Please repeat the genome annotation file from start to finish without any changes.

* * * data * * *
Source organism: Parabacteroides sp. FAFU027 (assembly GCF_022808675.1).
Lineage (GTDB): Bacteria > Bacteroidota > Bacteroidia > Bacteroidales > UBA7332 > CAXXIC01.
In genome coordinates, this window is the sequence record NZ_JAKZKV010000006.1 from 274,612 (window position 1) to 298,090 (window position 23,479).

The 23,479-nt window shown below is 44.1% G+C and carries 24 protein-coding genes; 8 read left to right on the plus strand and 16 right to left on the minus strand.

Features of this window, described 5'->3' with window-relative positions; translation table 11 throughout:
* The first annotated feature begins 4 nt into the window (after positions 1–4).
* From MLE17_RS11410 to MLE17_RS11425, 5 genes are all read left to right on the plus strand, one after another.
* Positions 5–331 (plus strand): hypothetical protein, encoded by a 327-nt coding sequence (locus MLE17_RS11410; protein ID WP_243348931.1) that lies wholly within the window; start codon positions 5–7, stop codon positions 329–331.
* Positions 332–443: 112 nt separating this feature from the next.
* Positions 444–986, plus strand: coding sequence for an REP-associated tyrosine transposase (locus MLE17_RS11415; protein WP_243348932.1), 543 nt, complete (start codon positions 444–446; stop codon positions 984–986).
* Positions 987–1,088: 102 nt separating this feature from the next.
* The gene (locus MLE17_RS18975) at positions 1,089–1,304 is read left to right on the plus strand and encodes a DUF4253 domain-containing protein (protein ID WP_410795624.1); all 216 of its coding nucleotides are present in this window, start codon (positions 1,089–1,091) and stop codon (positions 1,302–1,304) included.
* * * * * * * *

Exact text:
Source organism: Parabacteroides sp. FAFU027 (assembly GCF_022808675.1).
Lineage (GTDB): Bacteria > Bacteroidota > Bacteroidia > Bacteroidales > UBA7332 > CAXXIC01.
In genome coordinates, this window is the sequence record NZ_JAKZKV010000006.1 from 274,612 (window position 1) to 298,090 (window position 23,479).

The 23,479-nt window shown below is 44.1% G+C and carries 24 protein-coding genes; 8 read left to right on the plus strand and 16 right to left on the minus strand.

Features of this window, described 5'->3' with window-relative positions; translation table 11 throughout:
* The first annotated feature begins 4 nt into the window (after positions 1–4).
* From MLE17_RS11410 to MLE17_RS11425, 5 genes are all read left to right on the plus strand, one after another.
* Positions 5–331 (plus strand): hypothetical protein, encoded by a 327-nt coding sequence (locus MLE17_RS11410; protein ID WP_243348931.1) that lies wholly within the window; start codon positions 5–7, stop codon positions 329–331.
* Positions 332–443: 112 nt separating this feature from the next.
* Positions 444–986, plus strand: coding sequence for an REP-associated tyrosine transposase (locus MLE17_RS11415; protein WP_243348932.1), 543 nt, complete (start codon positions 444–446; stop codon positions 984–986).
* Positions 987–1,088: 102 nt separating this feature from the next.
* The gene (locus MLE17_RS18975) at positions 1,089–1,304 is read left to right on the plus strand and encodes a DUF4253 domain-containing protein (protein ID WP_410795624.1); all 216 of its coding nucleotides are present in this window, start codon (positions 1,089–1,091) and stop codon (positions 1,302–1,304) included.